“Agreements on legal matters and free trade, like the ones signed with Chile, not only reduce export and import costs but also give firms more confidence to invest,” he told swissinfo.ch.
Most delegates agreed that trade accords signed with Chile, such as the protection of investments (2002), the Efta-Chile free trade agreement (2004), and double taxation (2010), made it an ideal platform for investment.
Since 2010 Chile is also the only South American nation belonging to the Organisation for Economic Co-operation and Development (OECD).
“It is very open country and promising for business,” said Daniel Kündig, president of the Swiss Association of Engineers and Architects.
He had received some tangible results from the visit. “The city of Valparaíso told us they wanted to renovate the Valparaíso funicular railway, which will cost SFr1 million. They want Swiss help and know-how,” he said.
In Chile Schneider-Ammann had meeting with Economics Minister Pablo Nogueira and Foreign Minister Alfredo Moreno.
The Swiss minister and delegation said Switzerland and Chile held similar positions on multilateral issues.
“Both countries share common visions in the G-20 meetings, and are looking for the best way of advancing negotiations, including in the Doha Round,” said Schneider-Ammann.
He underlined the quality of bilateral relations but suggested certain improvements.
“We have had a free trade agreement for a few years now, which is working very well. But we would like to go much further. In the area of services, for example, joint recognition of qualifications would allow Swiss people to work here and vice-versa,” he added.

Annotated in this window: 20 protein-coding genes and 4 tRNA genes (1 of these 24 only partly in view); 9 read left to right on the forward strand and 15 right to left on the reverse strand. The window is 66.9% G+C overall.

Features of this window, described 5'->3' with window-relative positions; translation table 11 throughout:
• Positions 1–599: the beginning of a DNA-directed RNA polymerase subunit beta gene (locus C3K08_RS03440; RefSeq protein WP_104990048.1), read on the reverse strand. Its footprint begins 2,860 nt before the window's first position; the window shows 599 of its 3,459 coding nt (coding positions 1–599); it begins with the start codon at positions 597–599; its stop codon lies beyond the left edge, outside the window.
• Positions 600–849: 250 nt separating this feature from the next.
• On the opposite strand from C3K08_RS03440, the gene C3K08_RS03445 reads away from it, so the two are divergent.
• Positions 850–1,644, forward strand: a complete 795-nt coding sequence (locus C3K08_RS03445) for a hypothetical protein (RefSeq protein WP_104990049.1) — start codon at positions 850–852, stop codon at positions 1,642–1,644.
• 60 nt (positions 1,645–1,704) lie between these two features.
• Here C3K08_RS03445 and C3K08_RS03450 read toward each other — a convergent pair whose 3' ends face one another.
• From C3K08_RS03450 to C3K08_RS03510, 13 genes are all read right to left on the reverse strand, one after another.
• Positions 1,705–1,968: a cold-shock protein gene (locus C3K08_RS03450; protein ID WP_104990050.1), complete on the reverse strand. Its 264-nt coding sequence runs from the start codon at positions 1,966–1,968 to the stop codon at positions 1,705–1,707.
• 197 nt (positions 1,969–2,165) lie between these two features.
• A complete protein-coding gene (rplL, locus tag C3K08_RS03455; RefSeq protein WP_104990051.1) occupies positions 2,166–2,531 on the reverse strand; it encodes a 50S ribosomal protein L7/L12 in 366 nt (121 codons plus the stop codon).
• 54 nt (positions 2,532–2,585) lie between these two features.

In 2010 Brazil and Chile registered economic growth of 7.5% and 5.3% respectively.
Last year the volume of trade between Switzerland and Brazil amounted to SFr3.2 billion, a 19% increase on 2009. Exports totalled SFr2.3 billion and imports stood at SFr849 million.
In 2009, Swiss investments in Brazil rose to SFr12.8 billion and Swiss firms employed 106,000 staff.
In 2010, exports to Chile stood at SFr205.9 million and imports SFr149.5 million.
At the end of 2009, Swiss investments in Chile totalled SFr1.5 billion and Swiss firms employed 13,300 people.
During the visit from October 12-18, Swiss Economics Minister Johann Schneider-Ammann met Brazilian Vice-President Michel Termer, Economics Minister Fernando Pimentel, Foreign Minister Antonio Patriota and Science and Technology Minister Aloizio Mercadante.
In Chile he met President Sebastián Piñera, Economics Minister Pablo Longueira and Foreign Minister Alfredo Moreno.
Apart from official talks, Schneider-Ammann also held sessions with local economic business associations and Swiss firms in both countries. He is due to visit Swiss firms, including Clariant in Santiago.
In São Paulo the delegation attended a conference on exchange rate fluctuations, organised by the Swiss Business Hub and the Federation of Industries of the State of São Paulo (FIESP).